PENTAGON’S YODA TO RETIRE
Andrew Marshall, longtime director of the Pentagon’s future warfare strategy center known as the Office of Net Assessment, will step down in January.
“For over four decades, Andy Marshall has been one of the United States’ leading national security thinkers, anticipating future threats and realizing opportunities that others often missed,” Rep. J. Randy Forbes, Virginia Republican and chairman of the House Armed Services subcommittee on sea power and projection forces, said in a statement on the retirement. “Through the strategists he mentored and advanced, Dr. Marshall’s legacy of analytical rigor and strategic foresight will continue for decades to come.”
Mr. Forbes urged the Net Assessment shop to maintain its role as a leader of strategic innovation and thinking without Mr. Marshall, who turned 93 last month.
The planned retirement was first reported by Defense News. A Pentagon spokeswoman said she had no announcement to make on Mr. Marshall’s status.
Considered a gifted strategic thinker, Mr. Marshall was dubbed the Pentagon’s “Yoda,” after the “Star Wars” Jedi master. He created the office in 1973 under the Office of the Secretary of Defense and achieved the remarkable bureaucratic feat of remaining its only director through a succession of Democratic and Republican administrations.
In 2011, Defense Secretary Leon E. Panetta was asked by Inside the Ring about rumors that Mr. Marshall would be replaced. “Andy Marshall? No, he’s an institution,” Mr. Panetta said.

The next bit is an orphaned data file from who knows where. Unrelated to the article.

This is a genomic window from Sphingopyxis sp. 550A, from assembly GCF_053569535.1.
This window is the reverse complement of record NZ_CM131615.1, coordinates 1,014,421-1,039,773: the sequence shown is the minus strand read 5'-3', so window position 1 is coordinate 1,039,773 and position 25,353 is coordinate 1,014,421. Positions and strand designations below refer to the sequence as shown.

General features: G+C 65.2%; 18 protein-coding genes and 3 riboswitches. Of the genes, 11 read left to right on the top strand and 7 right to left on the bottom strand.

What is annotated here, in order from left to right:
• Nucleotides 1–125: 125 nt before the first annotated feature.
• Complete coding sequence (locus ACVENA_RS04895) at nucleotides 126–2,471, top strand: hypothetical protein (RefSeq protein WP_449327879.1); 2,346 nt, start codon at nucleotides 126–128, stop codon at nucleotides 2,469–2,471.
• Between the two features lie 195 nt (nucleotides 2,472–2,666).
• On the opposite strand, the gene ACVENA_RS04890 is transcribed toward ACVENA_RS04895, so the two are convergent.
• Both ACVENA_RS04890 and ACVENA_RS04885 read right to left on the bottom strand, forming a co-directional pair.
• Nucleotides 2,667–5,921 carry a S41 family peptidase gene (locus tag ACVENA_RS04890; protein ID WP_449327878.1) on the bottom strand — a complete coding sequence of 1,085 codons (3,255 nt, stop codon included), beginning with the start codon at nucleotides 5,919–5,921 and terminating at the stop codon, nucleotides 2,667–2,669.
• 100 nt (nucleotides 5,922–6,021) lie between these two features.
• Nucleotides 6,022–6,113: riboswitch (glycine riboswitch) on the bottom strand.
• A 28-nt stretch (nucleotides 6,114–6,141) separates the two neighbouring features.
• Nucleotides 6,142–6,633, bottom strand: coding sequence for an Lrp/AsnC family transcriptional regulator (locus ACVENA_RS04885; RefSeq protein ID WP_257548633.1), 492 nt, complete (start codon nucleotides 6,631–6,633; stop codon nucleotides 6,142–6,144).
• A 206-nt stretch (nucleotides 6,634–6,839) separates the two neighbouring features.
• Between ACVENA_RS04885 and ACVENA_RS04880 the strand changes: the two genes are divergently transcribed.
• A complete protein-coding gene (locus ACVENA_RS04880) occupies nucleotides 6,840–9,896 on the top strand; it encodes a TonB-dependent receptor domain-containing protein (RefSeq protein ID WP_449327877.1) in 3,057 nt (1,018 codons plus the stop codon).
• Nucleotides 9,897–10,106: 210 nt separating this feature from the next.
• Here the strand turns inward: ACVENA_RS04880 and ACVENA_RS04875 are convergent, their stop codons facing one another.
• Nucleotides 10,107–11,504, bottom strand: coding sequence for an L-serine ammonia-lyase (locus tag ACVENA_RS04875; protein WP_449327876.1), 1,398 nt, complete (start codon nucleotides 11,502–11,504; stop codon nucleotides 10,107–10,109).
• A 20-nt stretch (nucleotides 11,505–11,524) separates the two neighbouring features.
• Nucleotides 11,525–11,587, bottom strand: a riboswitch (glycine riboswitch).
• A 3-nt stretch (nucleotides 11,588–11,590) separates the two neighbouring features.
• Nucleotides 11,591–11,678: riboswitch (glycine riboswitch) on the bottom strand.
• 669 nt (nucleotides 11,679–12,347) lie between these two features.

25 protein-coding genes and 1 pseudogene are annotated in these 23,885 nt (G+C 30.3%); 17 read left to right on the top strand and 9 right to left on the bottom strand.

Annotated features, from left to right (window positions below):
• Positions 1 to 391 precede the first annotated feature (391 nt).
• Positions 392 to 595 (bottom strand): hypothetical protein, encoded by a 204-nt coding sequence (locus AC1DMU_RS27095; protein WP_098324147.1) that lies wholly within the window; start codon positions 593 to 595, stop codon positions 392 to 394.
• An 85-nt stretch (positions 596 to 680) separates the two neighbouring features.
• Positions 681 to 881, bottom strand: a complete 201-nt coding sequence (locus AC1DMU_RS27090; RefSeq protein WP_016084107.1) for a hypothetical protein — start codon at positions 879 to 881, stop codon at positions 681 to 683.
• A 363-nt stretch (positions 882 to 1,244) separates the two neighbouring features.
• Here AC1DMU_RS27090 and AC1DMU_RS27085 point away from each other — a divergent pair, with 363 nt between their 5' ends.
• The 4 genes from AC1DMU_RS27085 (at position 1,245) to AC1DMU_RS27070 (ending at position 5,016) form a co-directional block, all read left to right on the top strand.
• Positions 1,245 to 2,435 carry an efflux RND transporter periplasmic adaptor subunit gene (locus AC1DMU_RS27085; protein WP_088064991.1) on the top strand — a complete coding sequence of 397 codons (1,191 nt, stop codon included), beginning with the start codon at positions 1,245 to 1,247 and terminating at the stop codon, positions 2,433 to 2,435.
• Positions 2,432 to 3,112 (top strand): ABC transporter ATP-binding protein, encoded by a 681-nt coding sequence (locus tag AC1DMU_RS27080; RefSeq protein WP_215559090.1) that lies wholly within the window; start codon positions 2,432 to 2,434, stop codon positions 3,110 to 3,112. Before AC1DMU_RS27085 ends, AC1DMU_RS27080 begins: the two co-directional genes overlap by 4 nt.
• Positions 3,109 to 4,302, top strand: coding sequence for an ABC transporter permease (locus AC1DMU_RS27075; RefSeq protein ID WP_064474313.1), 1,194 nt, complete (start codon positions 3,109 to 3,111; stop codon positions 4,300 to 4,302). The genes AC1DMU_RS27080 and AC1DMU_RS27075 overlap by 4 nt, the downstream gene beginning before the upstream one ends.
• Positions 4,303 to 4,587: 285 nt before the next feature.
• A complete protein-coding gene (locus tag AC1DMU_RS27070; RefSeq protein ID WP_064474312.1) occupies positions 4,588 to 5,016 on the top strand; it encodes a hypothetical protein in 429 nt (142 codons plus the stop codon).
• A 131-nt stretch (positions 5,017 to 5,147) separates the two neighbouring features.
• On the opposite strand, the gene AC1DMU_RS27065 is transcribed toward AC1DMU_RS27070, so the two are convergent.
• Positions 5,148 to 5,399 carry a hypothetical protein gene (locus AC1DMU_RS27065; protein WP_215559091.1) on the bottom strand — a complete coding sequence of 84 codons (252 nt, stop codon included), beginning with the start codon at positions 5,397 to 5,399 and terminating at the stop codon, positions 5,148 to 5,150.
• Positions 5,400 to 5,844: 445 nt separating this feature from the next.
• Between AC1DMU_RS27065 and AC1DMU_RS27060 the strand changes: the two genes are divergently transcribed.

Mr. Marshall had admirers and detractors, and was influential in changing Pentagon and U.S. military bureaucratic thinking on several strategic issues, notably China.
During the 1990s, Mr. Marshall used annual U.S. war games to coax the Navy into adopting a more realistic posture on the growing threat from China’s military, which had been downplayed by proChina advocates in government and in academia.
One defense source said, however, that Mr. Marshall reversed course on China as a result of pressure from liberal Obama administration policymakers.
Beginning in the 2000s, he spent an estimated $4 million on contractor studies that sought to portray China as a nonthreatening power or one so beset by problems that it poses little long-term threat, according to the source familiar with the studies.
Additionally, many of the Office of Net Assessment’s war games involving China scenarios were canceled.
“He was trying to show he mended his ways,” said a defense official. “And it didn’t work. His office became split over China between those who view China as a threat and those who regard China as a benign power.”
Another criticism of Net Assessment under Mr. Marshall is that the office did not devote enough resources to dealing with strategies supporting the war on terrorism.
Mr. Marshall, through a spokesman, declined to be interviewed.